For example, let's see what happens when we plug the name of a game like SMITE into the planner:
We see that people are looking for the best gods, searching for content related to gems, and inquiring about the new update. So from this information, we can figure that maybe doing a "Best Gods in SMITE" or "Best Gods for X Role" would be a good bet. So would a guide to getting more gems in SMITE, or a recap of the latest update and what it's going to add/change.
Other Keyword Tools
There are a lot of keyword planners that you can use to research keywords and find relevant trends. A lot of these tools will have similar names, but they all work a little bit differently.
This is a relatively straightforward tool that allows easy copying of a large number of keywords. The tool will use take those keywords and return a list of search terms with words added to the front or back.
This can be a bit confusing at first, but it's a great way to see what long-tail keywords you might want to focus on for further research.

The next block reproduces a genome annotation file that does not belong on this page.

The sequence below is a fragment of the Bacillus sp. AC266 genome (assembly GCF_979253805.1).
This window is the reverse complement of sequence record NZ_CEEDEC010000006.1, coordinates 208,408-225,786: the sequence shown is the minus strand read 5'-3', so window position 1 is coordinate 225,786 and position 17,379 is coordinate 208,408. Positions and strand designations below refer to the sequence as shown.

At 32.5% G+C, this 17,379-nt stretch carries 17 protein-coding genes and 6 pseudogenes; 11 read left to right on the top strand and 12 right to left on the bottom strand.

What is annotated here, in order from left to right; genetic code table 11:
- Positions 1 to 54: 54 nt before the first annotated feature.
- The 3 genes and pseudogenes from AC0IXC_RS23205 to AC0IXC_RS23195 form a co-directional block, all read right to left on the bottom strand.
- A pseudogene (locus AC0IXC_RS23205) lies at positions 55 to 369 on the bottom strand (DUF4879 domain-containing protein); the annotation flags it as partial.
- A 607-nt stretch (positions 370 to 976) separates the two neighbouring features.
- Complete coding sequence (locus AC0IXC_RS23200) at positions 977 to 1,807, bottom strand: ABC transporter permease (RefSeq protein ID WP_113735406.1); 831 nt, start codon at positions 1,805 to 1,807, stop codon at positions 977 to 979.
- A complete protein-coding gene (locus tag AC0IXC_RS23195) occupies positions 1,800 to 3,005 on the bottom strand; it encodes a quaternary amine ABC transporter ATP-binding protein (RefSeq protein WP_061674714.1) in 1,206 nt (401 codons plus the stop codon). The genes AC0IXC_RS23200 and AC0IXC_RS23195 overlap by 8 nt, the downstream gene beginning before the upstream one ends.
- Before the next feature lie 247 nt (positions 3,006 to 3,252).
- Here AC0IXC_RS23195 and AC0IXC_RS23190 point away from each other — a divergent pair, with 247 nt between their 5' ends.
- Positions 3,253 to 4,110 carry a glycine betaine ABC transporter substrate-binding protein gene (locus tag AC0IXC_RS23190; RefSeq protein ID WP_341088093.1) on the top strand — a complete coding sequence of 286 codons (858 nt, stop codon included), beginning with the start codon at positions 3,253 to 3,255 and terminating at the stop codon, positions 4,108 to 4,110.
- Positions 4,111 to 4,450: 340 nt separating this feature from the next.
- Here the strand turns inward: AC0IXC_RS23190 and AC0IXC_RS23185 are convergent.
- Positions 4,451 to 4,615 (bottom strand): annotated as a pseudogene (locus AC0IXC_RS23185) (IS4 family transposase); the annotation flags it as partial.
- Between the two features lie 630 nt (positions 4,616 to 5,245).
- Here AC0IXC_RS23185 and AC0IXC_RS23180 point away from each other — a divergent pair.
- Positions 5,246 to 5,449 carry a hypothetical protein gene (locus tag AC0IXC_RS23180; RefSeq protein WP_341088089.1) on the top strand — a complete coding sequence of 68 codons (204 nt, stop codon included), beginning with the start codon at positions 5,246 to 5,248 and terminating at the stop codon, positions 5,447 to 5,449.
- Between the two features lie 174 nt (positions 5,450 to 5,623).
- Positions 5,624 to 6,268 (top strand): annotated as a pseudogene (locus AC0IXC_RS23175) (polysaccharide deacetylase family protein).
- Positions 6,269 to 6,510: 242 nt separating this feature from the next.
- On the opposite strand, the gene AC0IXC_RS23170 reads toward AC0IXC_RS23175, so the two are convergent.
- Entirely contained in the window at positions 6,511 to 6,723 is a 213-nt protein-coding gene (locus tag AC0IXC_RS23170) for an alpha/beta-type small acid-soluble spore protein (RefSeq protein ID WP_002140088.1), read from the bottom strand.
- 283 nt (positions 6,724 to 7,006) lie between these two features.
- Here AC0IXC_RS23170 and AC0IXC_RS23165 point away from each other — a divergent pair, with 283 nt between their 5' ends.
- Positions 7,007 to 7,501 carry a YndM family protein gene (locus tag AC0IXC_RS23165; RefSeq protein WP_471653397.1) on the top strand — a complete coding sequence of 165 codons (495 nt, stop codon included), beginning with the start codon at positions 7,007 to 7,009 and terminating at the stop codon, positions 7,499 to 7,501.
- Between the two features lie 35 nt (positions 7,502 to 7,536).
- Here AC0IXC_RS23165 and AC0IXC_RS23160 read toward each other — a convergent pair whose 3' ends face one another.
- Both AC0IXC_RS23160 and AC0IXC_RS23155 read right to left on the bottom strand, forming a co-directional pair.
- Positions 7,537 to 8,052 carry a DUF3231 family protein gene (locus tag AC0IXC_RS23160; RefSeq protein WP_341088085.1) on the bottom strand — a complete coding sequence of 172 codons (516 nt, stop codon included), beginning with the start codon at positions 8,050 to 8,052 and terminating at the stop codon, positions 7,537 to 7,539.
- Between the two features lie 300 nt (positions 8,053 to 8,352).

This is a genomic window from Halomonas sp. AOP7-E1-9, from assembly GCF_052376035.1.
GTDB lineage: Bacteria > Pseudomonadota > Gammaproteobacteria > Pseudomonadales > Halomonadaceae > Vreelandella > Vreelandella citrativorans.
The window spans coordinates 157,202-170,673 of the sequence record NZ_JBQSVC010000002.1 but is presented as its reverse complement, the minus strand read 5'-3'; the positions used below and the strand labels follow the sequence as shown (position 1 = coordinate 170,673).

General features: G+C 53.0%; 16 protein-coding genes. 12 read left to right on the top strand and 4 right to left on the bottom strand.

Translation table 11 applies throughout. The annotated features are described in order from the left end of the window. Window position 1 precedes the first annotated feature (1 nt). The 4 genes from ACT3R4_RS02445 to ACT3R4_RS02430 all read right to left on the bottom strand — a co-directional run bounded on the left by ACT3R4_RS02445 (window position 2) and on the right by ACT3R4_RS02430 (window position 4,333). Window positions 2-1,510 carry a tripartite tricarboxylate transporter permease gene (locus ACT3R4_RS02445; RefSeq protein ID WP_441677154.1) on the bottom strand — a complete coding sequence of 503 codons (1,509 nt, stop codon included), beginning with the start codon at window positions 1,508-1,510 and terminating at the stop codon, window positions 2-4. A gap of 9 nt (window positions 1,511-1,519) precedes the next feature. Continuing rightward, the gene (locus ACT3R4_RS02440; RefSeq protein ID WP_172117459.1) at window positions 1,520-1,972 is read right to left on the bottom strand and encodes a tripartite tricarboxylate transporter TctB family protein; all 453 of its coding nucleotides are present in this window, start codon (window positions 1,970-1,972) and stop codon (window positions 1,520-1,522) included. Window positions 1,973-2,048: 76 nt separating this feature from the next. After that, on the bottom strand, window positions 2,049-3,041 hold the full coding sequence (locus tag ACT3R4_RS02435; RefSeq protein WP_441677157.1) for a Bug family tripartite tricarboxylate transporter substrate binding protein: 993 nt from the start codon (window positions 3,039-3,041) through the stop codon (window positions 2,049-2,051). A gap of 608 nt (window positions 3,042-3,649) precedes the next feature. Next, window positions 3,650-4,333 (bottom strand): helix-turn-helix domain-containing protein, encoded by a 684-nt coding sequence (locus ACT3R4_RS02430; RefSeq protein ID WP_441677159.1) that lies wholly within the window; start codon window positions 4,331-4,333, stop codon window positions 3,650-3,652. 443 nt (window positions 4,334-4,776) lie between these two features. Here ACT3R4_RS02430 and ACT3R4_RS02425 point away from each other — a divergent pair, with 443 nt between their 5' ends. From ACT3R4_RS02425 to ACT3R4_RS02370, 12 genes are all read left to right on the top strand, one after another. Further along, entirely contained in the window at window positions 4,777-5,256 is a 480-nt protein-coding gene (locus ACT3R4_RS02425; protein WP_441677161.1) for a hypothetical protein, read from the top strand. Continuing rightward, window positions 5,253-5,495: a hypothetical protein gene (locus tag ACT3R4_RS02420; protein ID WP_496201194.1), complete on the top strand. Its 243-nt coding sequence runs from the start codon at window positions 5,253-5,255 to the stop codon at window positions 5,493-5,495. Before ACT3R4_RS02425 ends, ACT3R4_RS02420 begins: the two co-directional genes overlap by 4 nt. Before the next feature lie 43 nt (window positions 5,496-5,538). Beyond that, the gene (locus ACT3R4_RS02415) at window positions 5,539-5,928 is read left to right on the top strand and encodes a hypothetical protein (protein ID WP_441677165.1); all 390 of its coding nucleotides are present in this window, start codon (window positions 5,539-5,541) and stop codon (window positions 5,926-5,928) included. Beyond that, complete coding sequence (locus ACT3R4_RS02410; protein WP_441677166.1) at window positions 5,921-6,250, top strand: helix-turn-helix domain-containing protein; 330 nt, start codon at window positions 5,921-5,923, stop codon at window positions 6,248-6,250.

This one offers auto-complete algorithms to anticipate what sorts of keywords might pop up when Google's auto-fill function kicks in. It has a lot of abilities and tools similar to Keyword.io, but you have to use a login to get the most out of it.
These two work hand in hand. Install the Grep extension for Chrome, then search keywords with Ubersuggest. This will allow you to drill down into keywords and build keyword phrases/chains in a more comprehensive (but more complex) way than the other keyword tools.
Whatever you find using these three tools, it's probably a good idea to plug those keywords back into Google Trends and Google Keyword Planner just to double-check the search interest there.
But keep in mind that just because a keyword is not showing up in Google searches now, it doesn't mean those keywords are not about to show up in searches! That's why it's important to do some legwork.
In another article, we'll go over another type of research that can be invaluable for guide writing -- community-based research. So stay tuned!